Leasing space in the Pointes Shopping Center, the husband and wife team completely renovated the interior, which previously housed another restaurant. The bakery and café is furnished with homemade wooden tables, a wall made out of a weathered-wood fence, and a brick fireplace to create an inviting atmosphere.
“I wanted something warm and cozy and inviting. This is just the look that makes me feel warm,” said Hillis. “It is a strip mall, so it is cold, generally, so I definitely wanted to warm it up.”
The initial investment to complete the renovations and launch the business was approximately $50,000, according to Hillis. She attributed some of the cost-savings to bargain hunting, attending auctions, and sanding down mismatched table bases to create a uniform look.
“The walls were yellow, gaudy orange, and the carpet was purple in here. I made the tables from scratch, did the fireplace, and I put up all the steel,” said Hillis. “I needed weathered wood and it was easier to put a new fence up at home … so I sent my husband home for 50 sticks of lumber from our fence.”
After opening, they attended the Greater Grand Rapids Celiac Support Group’s Gluten Free Food Fair in May 2015 and another craft show in Lansing, which sparked a number of shipping orders.
“I have shipped all over, from Philadelphia, Florida, and we just had an inquiry via email from the United Kingdom,” said Hillis. “They came here to visit and they asked if we would be interested in checking into it.”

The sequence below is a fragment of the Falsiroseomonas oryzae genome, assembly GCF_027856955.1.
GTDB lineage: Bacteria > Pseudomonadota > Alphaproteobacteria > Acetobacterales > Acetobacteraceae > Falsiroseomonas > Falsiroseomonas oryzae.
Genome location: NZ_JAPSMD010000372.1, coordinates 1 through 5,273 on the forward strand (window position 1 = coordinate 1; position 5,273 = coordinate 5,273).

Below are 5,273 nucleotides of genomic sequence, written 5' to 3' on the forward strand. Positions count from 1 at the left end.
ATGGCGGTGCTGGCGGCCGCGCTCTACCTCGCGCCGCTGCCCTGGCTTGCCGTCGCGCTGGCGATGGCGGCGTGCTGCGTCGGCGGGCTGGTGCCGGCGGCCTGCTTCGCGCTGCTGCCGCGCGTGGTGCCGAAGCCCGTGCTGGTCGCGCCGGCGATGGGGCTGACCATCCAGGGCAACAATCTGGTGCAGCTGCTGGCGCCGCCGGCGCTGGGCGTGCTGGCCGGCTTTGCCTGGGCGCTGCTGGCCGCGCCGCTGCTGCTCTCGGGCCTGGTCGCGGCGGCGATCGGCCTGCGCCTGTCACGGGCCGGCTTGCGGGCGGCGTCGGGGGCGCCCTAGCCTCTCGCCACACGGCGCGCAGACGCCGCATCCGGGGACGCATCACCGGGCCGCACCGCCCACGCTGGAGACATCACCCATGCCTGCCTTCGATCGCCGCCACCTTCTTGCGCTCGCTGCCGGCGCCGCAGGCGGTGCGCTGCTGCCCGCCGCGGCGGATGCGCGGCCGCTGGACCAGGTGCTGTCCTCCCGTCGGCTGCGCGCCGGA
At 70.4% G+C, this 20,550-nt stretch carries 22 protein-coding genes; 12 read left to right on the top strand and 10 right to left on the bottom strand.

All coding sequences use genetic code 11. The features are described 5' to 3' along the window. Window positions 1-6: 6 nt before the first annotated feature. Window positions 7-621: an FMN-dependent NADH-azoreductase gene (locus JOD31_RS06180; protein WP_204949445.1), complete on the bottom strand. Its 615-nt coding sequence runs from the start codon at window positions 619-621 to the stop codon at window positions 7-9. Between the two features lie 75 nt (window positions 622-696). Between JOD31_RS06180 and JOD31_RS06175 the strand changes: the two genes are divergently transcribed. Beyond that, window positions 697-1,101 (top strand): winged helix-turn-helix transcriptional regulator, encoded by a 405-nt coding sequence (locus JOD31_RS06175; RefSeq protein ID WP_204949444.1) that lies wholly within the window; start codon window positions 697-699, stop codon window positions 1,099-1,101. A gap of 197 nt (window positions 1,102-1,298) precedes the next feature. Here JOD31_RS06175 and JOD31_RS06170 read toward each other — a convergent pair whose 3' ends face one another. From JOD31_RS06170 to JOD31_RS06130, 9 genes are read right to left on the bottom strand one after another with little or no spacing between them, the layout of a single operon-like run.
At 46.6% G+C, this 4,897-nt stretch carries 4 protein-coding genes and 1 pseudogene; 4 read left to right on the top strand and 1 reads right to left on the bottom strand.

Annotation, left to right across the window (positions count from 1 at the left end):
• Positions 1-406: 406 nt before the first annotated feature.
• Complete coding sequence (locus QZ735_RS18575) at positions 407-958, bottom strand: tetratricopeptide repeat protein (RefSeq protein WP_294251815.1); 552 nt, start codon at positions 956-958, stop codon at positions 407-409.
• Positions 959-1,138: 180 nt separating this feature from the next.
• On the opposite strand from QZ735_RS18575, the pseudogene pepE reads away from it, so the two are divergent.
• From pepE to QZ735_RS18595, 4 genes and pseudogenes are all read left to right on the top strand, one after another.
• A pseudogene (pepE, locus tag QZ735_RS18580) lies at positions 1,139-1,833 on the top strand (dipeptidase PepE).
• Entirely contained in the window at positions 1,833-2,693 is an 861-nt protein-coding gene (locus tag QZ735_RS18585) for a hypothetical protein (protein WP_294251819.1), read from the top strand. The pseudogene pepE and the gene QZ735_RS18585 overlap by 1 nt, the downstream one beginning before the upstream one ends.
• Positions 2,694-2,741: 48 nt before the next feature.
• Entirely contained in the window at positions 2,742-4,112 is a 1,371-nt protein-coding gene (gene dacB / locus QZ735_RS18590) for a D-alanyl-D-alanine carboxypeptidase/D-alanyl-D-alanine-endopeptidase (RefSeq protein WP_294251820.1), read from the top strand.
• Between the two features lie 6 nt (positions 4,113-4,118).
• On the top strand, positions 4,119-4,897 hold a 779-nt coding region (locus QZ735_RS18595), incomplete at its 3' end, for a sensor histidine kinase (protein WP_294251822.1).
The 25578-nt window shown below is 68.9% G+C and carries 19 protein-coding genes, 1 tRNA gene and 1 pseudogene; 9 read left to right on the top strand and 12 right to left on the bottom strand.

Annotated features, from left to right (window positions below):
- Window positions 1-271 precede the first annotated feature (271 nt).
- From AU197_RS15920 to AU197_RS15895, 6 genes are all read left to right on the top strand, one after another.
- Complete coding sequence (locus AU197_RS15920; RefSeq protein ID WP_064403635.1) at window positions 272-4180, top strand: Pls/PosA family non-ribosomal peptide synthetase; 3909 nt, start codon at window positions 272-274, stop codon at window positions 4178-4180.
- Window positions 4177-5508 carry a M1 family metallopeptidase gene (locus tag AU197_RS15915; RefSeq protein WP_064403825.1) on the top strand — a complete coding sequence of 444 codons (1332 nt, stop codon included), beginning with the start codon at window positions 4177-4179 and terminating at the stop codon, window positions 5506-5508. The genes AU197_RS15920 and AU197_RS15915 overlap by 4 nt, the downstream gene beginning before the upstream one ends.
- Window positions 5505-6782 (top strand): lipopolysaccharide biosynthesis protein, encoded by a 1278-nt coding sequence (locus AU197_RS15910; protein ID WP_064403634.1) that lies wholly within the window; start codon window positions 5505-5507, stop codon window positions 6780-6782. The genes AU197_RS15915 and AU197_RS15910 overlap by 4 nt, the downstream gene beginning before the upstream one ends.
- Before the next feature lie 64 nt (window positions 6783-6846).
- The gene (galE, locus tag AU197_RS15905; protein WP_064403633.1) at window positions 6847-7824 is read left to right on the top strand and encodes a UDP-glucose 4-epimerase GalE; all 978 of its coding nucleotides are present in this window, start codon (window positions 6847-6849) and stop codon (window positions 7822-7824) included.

Packaged Facts, a publisher of market studies on consumer products, indicated sales of gluten-free foods in the retail sector reached nearly $973 million in 2014. The sales equaled a compound annual growth rate of about 34 percent during a five-year period ending in 2014, according to the U.S. fifth edition.
Based on consumer interest in gluten-free foods, an escalating prevalence of health problems associated with diet, and the 2013 U.S. Food and Drug Administration ruling on the definition of gluten-free, the organization projects market sales will exceed $2 billion in 2019.
The Norton Shores-based bakery and cafe not only has increased sales since launching, but also has expanded its employee base from three members of the Hillis family to a total of seven employees.